She rolled onto her back, deciding that if it was to end this way, she’d face death. But the bear had slowed its charge and was advancing on her in an almost deliberate fashion. Carly opened her mouth to scream as it straddled her, but nothing came out. She could feel the heat of the beast’s fetid breath hit her face. But that wasn’t the worst of it. The bear was staring at her, its eyes hard and mean. And Carly stared back, waiting for the crushing sensation of its jaws closing on her face.
Instead, she heard a roar, as the bear whipped around and off her. Suddenly, its massive haunches were facing her now as it charged at something in front of it. Carly sat up, pushing backwards across the ground until her back came up against a huge boulder.
She could see the wolves now, two of them, facing down the bear, circling it in a stiff-legged gait, their hackles raised, their lips curled away from sharp, curved teeth. Two more wolves emerged from the dark of the woods to join them, and then two more.
The bear had moved forward to paw the earth, but the wolves stood their ground. One moved away from the others to approach the bear with a menacing growl that showed its teeth. The alpha. The head wolf was huge and solid black and the bear seemed especially agitated by its encroachment. It swiped at the pack leader with a huge paw, missing the lupine face by mere inches. Another wolf took advantage of that moment of distraction to snap at the bear’s lower leg. As it whirled around, the huge black wolf leapt onto the bear’s massive shoulder hump, digging in with its teeth. The bear raised itself onto its hind legs, roaring so loudly that a flock of crows in the trees above lifted and flew away. The black wolf lost its grip and slipped off, and now all the wolves were between her and the bear, which tried to charge through the protective line.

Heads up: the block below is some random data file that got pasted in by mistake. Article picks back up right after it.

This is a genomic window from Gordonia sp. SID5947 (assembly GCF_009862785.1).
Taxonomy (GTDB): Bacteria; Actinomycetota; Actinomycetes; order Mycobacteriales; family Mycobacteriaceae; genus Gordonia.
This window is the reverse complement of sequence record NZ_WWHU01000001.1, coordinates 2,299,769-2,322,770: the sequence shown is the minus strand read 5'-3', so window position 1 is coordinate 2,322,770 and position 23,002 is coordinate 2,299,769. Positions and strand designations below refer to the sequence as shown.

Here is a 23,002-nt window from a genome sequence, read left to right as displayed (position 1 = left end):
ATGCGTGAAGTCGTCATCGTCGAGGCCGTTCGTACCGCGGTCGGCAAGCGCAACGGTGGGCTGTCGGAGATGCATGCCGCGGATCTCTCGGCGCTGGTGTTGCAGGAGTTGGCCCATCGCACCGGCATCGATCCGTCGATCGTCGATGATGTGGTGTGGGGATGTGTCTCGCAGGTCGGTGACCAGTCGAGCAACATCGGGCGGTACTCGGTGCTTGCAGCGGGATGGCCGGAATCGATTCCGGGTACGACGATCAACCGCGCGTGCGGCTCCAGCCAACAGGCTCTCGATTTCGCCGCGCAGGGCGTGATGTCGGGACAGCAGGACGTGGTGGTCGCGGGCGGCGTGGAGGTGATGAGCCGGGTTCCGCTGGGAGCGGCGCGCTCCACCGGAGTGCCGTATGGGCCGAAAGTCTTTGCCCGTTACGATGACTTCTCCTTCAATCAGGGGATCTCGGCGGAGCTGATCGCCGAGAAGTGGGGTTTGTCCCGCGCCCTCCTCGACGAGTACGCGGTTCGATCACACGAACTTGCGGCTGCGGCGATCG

And now Carly did scream, for the look of rage in the animal’s brown eyes was like nothing she’d ever thought to see.
It wants to kill me.
She tried to push herself to standing, but the pain in her arm blinded her and a wave of darkness pushed her briefly into oblivion. When she next opened her eyes, the bear was fleeing, with all the wolves in pursuit except the huge black one that had led the attack. And Carly felt a renewed fear as it began to pad toward her.
“Back… back…” Her warning to the encroaching wolf was weak as she tried once more to stand, and a wave of agonizing pain hit her at the same moment she felt wetness coat her hand. She looked down to see the blood coating the arm of her shredded jacket sleeve.
“Fuck,” she said, and fell backwards again as a wave of pain merged with momentary darkness. When she opened her eyes, she saw a man—a tall man with long hair and broad shoulders. As he crouched beside her, Carly used the last of her consciousness to warn him.
“Wolves,” she said. “Watch out for the wolves. There are wolves all around…”
Strong arms went under her, lifting her from the ground.
“I know,” he said.
Everything went black.